Ideologically-driven documentary filmmakers have played a crucial role in strengthening civil society movements across India. They have stood solidly with ordinary people, faithfully recording the many crises they face because of the adverse impact of ill thought-out governmental projects and policies.
Their documentaries give voice to scattered movements of resistance which are often ignored by the authorities and attacked with powerful counter-propaganda by the mainstream media.
With the country’s hinterlands their natural home, they are a rare tribe who sacrifice their lives and personal growth in their mission to become the voice of the voiceless.
KP Sasi, who breathed his last at the age of 64 in Kerala’s Thrissur on Christmas Day, was one such documentary filmmaker who sacrificed himself for the many struggles of ordinary people across India.
Son of the illustrious Communist leader and theoretician K Damodaran, Sasi spent almost four decades travelling the country’s length and breadth, reaching out to Dalits, Adivasis, fish workers and other disempowered segments of the society to document their struggles for survival.
More than a vocation
For Sasi, documentary films were not just a vocation. He identified with the struggling millions and remained honest while narrating the harsh realities confronting such communities to the world outside.
In that process, he suffered a lot. He had to give up an otherwise successful career as a newspaper cartoonist, and suffered frequent financial crises as he sought to continue with his film projects and meet personal expenses.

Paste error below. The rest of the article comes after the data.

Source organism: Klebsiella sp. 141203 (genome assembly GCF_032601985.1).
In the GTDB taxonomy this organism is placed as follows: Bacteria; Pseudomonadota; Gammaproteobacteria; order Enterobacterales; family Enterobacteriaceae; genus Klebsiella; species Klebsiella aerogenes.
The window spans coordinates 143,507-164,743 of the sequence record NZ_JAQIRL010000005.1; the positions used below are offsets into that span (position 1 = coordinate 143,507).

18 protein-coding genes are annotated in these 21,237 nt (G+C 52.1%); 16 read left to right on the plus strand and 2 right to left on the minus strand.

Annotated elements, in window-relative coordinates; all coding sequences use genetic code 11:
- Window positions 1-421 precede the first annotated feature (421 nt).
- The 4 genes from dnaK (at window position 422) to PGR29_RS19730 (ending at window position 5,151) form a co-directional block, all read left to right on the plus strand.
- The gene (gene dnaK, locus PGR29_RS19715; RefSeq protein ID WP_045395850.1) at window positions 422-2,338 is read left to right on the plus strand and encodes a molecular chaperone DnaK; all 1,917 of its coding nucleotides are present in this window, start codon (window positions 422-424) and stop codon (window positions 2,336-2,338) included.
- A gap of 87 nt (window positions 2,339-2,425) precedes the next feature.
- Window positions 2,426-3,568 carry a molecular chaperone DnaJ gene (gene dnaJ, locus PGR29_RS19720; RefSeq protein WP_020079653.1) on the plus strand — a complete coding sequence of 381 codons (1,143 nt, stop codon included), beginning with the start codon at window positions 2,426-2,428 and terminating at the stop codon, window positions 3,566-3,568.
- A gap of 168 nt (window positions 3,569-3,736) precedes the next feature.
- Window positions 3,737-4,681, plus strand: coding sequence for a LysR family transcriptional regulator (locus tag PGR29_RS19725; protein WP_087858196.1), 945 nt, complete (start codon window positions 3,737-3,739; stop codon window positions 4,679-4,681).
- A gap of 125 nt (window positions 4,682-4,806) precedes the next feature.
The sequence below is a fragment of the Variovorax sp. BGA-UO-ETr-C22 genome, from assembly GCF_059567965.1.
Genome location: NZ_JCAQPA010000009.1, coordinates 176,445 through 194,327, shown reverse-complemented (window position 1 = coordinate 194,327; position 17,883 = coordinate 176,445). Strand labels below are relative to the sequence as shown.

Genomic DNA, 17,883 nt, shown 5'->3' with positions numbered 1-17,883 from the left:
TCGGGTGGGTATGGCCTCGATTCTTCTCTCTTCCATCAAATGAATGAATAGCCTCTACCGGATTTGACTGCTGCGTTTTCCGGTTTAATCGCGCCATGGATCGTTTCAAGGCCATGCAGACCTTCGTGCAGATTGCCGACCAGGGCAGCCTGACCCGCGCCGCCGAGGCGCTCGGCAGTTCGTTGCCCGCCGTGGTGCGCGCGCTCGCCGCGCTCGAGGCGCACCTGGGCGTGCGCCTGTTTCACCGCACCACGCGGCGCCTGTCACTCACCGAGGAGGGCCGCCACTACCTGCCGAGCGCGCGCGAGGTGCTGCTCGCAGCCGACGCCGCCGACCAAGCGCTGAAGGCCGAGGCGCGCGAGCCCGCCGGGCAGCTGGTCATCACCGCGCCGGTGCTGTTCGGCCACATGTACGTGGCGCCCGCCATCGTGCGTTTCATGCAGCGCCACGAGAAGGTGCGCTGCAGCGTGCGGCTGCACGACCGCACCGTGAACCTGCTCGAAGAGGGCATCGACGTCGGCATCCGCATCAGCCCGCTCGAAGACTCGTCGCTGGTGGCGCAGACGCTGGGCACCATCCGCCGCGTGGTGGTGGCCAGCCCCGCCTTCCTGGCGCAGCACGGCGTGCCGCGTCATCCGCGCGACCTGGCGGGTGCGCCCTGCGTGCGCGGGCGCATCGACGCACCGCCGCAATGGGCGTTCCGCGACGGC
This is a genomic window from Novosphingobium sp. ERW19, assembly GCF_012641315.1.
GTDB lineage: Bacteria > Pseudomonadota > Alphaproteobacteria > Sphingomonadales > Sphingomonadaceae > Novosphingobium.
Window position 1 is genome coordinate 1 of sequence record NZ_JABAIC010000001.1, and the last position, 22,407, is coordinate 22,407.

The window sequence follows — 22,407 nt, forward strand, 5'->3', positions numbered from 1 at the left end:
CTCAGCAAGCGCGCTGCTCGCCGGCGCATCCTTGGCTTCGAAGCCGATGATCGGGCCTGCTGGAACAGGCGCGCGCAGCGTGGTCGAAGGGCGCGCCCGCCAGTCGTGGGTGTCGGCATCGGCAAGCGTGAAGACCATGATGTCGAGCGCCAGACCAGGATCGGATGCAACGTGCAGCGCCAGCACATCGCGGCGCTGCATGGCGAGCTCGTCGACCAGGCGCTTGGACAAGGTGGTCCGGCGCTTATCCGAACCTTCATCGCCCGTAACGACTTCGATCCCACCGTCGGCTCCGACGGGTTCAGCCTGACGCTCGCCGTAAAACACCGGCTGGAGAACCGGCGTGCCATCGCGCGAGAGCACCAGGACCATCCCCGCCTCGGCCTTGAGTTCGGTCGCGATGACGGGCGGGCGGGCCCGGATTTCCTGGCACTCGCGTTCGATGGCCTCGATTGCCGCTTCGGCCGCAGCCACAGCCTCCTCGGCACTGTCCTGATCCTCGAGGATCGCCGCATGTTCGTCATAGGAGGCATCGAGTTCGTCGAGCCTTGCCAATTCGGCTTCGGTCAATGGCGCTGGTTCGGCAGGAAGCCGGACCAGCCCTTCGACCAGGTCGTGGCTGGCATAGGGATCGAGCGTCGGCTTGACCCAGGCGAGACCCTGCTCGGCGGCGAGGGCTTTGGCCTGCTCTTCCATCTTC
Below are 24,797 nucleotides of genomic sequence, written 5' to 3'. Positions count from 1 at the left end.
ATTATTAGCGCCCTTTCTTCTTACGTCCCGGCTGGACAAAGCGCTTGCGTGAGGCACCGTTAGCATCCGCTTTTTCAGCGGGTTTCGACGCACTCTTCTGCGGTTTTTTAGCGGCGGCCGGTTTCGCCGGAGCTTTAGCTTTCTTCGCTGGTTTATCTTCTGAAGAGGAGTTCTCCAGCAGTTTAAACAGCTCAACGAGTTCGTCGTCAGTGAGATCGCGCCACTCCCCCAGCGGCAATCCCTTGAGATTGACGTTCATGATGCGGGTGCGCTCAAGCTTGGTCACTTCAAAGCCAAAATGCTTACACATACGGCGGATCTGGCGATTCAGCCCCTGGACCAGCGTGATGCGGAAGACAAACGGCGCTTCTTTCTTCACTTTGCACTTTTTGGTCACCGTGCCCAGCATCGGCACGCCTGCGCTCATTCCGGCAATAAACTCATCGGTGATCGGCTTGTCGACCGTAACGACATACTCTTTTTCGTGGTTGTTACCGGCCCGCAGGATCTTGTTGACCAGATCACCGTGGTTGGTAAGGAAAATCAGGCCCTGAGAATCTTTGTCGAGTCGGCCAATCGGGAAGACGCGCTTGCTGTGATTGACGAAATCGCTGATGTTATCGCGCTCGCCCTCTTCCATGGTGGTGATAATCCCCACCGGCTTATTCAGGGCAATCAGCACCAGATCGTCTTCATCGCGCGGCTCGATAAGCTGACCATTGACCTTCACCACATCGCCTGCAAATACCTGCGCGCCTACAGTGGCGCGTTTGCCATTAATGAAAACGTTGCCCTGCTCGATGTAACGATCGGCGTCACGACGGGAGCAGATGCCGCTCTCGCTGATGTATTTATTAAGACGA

In a way, the filmmaker and activist in him were inseparable.
On occasion, he directly participated in the struggles like the Narmada Bachao Andolan and the anti-Coca Cola struggles in Plachimada. On other occasions, he reached out to journalists, pleading with them to cover long-ignored aspects of popular survival struggles.
And he always confronted the organised Left in India, to which his father made innumerable theoretical contributions, by questioning their perspectives on development and infrastructure.
He often clashed with leaders who, according to him, were aligned with crony capitalism and had forgotten the people they were supposed to represent.
But despite this, Sasi was always democratic, inclusive and sensitive to the causes he represented. He was the human face to Communism.
A pioneer of sorts
One of the earliest champions of documentary filmmaking in the country, he left Kerala at a young age and lived mostly in Bengaluru and Delhi.
During breaks from documentary filmmaking, Sasi vigorously pursued his cartoon skills and integrated them with his activism.
He had also penned numerous articles in newspapers and magazines; if compiled together, they will give a rare insight into India’s grave social realities.
anti fascist film maker
cartoonist social activist
is no more.RPI pic.twitter.com/USRdHuLufM
— N.Madhavan Kutty (@nandeilath) December 25, 2022
His films, articles and cartoons reflect his calibre — he was a veritable storehouse of knowledge and dedication to the marginalised.